Date of Award
Doctor of Philosophy (PhD)
Earl Cheek, Jr
Through methods of ethnographic research this study explores the attitudes toward literacy and the motivation to read of African American male secondary school students in an urban community. This study includes historical inquiry obtained through the gathering of oral histories from men who experienced their youth and adolescence in the same geographic area as the secondary school students. Over the past fifty years the neighborhood focused on in this study has undergone tremendous change, both societal and structural. Information obtained through the interviews of the older men and the younger men will be compared to determine changes in literacy attitudes, beliefs, and practices. The information gained from this study allows educators to examine the role of attitudes toward literacy within a specific cultural group. Historical background for future research into the role literacy plays in school, church, home, and community life for African American males was gained from the interviews of the older men. Insights into the importance of and the value placed on literacy among African American males, a group largely labeled at risk of failure, were gained from the interviews of the secondary school students. These insights may lead to greater cultural awareness and understanding of students by educators.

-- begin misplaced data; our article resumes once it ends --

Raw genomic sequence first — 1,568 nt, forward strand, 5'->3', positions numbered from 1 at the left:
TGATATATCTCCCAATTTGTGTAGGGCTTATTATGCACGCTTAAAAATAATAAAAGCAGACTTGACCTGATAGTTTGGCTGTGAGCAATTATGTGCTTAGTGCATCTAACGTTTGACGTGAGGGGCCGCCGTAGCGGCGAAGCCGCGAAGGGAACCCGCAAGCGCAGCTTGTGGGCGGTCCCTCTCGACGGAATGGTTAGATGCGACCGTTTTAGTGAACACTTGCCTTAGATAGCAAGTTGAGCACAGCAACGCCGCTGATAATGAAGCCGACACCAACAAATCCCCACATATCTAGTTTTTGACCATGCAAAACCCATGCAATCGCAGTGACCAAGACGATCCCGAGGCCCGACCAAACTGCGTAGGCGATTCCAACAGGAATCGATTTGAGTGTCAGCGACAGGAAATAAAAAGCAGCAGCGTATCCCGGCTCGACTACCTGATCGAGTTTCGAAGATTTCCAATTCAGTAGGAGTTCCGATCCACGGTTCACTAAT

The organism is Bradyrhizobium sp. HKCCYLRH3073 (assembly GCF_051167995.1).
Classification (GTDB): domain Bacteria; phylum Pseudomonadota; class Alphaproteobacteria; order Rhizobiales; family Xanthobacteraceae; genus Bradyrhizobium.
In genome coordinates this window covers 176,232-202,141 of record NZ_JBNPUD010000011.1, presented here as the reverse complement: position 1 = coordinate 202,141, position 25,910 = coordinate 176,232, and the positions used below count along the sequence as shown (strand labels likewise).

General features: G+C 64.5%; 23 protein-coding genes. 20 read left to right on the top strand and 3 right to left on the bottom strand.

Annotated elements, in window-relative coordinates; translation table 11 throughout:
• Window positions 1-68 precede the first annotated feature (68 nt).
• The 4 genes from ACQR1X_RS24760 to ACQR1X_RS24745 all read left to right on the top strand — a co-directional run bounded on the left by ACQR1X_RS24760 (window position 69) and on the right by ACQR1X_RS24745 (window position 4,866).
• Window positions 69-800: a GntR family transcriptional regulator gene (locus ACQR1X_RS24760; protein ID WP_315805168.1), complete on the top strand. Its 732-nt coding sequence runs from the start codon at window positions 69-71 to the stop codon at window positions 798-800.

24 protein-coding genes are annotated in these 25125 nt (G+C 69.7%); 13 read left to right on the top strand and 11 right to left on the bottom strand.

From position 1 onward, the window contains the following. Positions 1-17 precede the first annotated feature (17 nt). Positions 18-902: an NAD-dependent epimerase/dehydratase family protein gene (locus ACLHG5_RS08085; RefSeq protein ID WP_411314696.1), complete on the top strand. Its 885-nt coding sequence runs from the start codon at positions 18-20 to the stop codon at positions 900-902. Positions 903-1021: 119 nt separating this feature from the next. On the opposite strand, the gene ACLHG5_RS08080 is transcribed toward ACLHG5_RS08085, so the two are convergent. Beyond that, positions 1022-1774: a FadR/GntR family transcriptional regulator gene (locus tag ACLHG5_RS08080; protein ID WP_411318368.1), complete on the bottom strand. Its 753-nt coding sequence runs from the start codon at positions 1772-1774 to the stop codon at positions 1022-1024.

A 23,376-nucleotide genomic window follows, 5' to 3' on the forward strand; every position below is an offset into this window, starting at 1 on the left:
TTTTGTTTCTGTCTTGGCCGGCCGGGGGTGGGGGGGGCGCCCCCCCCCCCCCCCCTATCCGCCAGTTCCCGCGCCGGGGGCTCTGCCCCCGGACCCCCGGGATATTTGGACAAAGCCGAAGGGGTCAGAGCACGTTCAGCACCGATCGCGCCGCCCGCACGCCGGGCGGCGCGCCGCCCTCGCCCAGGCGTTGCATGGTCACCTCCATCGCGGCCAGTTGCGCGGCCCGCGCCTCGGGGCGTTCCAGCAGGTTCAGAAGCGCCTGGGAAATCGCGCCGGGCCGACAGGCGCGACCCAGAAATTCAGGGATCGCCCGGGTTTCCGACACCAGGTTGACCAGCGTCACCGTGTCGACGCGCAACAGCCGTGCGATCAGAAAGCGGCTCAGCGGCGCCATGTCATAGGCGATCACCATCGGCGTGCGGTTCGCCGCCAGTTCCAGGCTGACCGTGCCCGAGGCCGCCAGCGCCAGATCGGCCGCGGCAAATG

Washington, Donna Parham, "Literacy Stories: Attitudes Toward Literacy and Motivation to Read Among African-American Males in an Urban Community." (1998). LSU Historical Dissertations and Theses. 6911.